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Posey v. Ford Motor Credit Co. - 141 Idaho 477, 111 P.3d 162 (Ct. App. 2005)

Rule:

If a written contract is complete upon its face and unambiguous, no fraud or mistake being alleged, extrinsic evidence of prior or contemporaneous negotiations or conversations is not admissible to contradict, vary, alter, add to, or detract from the terms of the contract. Under the common law rule, the presence of a merger clause in a written contract conclusively establishes that the agreement is integrated and therefore subject to the parol evidence rule.

Facts:

Plaintiff Gregory R. Posey signed a lease agreement for a truck manufactured by defendant Ford Motor Credit Company ("Ford"). The lease called for 48 monthly payments of $ 635.43, with an option to purchase the truck for $ 9,514.00 at the end of the lease term. Posey claimed that a few days later, a Ford representative informed Posey of errors in the agreement, and a new agreement was executed: the "lease term in months" was not filled in, but at two other places on the form, the lease clearly called for 48 monthly payments of $ 612.72 per month; there was an option to purchase for $ 10,873.60 at the end of the lease. Several days later, Posey received a letter from Ford stating that the lease term was 36 months. Thus, Posey claimed he had the option to purchase the vehicle for $ 10,873.60 after making 36 monthly payments of $ 612.72. After doing so, Posey tried to exercise his option to purchase the truck for $ 10,873.60, but Ford refused. Posey then filed a lawsuit against Ford in Idaho state court alleging breach of contract and violations of the Consumer Protection Act ("Act"). Both parties filed motions for summary judgment. The trial court granted Ford's motion, finding, inter alia, that the original lease was complete and unambiguous, that it set forth a 48-month lease term, and the parol evidence rule therefore precluded Posey from presenting evidence of any inconsistent agreement. Posey appealed.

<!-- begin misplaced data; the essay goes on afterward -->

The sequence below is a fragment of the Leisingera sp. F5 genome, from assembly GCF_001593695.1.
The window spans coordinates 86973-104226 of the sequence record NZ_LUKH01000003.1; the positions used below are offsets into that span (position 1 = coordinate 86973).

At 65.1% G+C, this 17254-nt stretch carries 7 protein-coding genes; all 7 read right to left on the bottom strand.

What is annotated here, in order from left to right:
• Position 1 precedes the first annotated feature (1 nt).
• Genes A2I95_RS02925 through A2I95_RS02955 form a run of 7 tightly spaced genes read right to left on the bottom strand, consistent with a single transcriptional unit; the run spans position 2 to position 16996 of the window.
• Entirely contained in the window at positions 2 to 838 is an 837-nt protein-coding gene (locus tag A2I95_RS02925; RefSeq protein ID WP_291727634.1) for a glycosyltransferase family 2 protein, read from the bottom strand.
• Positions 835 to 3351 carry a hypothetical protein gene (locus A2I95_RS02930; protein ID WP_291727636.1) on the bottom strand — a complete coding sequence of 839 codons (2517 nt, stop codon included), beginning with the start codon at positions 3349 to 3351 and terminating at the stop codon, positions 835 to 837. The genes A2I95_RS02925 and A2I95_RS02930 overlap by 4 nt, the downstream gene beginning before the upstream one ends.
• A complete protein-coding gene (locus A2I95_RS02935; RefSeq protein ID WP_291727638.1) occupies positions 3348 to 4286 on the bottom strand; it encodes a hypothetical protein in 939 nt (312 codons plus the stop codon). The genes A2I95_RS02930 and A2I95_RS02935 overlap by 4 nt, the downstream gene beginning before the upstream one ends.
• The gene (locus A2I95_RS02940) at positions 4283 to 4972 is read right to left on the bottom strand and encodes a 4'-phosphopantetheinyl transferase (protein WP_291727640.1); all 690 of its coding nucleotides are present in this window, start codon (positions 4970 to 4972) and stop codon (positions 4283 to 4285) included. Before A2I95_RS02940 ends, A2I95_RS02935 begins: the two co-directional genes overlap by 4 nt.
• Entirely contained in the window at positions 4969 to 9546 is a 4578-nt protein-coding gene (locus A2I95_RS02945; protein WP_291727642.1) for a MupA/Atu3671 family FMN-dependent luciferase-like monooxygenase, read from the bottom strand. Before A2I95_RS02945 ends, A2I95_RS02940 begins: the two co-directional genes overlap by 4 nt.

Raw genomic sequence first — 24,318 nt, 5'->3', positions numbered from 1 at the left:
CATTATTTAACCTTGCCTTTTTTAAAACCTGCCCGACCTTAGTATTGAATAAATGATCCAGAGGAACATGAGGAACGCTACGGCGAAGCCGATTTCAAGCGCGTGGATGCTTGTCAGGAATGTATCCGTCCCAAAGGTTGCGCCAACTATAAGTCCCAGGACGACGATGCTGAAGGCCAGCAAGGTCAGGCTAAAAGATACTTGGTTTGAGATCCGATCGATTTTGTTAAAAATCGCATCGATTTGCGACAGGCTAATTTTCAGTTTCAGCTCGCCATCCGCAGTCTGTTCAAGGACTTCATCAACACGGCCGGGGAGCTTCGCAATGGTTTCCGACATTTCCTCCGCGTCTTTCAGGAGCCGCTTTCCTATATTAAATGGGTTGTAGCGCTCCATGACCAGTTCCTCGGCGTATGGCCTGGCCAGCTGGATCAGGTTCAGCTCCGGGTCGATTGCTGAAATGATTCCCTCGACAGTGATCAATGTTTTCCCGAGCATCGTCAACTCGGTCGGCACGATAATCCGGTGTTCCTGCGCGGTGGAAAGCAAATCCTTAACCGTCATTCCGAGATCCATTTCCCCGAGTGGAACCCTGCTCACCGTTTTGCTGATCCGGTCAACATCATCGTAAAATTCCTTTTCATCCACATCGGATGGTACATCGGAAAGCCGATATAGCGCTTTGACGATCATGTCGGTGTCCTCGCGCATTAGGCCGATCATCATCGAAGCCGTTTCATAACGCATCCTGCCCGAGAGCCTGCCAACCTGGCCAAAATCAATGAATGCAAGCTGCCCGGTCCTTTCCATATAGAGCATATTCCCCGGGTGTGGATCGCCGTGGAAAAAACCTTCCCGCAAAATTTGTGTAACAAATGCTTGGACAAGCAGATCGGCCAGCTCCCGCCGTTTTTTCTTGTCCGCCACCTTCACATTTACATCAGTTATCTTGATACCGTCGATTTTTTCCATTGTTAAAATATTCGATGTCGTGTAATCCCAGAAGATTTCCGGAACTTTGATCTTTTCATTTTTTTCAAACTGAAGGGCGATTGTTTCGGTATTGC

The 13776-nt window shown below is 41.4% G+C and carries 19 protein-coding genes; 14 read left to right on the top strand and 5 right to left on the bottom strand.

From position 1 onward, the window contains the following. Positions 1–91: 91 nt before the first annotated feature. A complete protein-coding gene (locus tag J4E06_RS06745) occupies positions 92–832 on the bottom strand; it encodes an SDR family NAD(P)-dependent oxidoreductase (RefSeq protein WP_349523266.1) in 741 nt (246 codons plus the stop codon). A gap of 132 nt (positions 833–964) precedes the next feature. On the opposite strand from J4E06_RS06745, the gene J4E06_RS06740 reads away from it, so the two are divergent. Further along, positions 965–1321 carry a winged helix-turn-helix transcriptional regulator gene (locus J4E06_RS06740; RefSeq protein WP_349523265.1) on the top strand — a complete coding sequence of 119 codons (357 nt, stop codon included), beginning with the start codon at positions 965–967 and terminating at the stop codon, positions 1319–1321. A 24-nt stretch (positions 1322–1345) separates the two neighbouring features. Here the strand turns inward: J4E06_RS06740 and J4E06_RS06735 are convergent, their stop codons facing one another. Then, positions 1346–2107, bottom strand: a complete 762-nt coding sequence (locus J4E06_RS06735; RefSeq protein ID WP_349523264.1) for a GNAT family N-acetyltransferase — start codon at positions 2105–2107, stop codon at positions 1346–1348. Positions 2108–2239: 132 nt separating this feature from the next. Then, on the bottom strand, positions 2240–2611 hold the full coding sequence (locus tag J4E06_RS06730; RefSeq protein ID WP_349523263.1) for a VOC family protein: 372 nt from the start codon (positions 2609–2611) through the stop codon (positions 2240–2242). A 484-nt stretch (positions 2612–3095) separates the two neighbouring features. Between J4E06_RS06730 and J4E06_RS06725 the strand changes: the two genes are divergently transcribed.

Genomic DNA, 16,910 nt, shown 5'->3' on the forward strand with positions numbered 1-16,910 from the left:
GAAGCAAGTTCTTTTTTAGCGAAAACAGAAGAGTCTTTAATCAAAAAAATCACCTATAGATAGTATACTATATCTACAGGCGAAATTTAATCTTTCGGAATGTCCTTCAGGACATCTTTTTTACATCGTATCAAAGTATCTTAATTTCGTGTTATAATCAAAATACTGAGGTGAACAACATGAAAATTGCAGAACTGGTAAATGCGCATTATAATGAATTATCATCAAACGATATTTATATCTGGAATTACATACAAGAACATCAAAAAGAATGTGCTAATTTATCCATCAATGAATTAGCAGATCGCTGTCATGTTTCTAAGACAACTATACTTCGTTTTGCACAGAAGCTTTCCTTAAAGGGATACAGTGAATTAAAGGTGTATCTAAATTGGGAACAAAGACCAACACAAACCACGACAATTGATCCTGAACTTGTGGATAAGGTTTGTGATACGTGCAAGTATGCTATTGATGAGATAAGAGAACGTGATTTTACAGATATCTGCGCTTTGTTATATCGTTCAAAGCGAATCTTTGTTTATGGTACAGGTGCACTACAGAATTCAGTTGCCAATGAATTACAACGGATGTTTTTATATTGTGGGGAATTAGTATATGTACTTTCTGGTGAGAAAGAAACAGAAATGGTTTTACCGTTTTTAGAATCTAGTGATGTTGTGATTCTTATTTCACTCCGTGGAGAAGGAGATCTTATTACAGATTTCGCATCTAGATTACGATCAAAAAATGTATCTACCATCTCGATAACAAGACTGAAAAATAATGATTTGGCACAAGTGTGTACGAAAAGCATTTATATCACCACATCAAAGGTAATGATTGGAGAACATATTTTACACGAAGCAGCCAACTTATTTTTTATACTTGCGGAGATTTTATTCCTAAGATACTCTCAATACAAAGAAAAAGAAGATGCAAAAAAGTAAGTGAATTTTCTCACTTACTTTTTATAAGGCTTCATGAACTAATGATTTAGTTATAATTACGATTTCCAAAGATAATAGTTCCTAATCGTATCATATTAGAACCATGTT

Issue:

Did the trial court apply the correct parol evidence rule?

Answer:

No.

Conclusion:

The appellate court reversed the trial court's judgment. The court ruled that the trial court erred by applying the common law parole evidence rule because Idaho Code § 28-12-101, et seq. governed leases and included a specific parol evidence provision. This Uniform Commercial Code parol evidence provision was intended to liberalize the common law rule and to abolish any presumption that a writing was a total integration. The appellate court held that because the trial court had made no findings, as required under Idaho Code § 28-2-202, a remand was necessary, and that an agreement modifying a lease contract—such as the post-lease letter to Posey—needed no consideration to be binding. Because the court was vacating summary judgment on the breach of lease claim, the derivative grant of summary judgment on the Idaho Consumer Protection Act claim had to be vacated as well.

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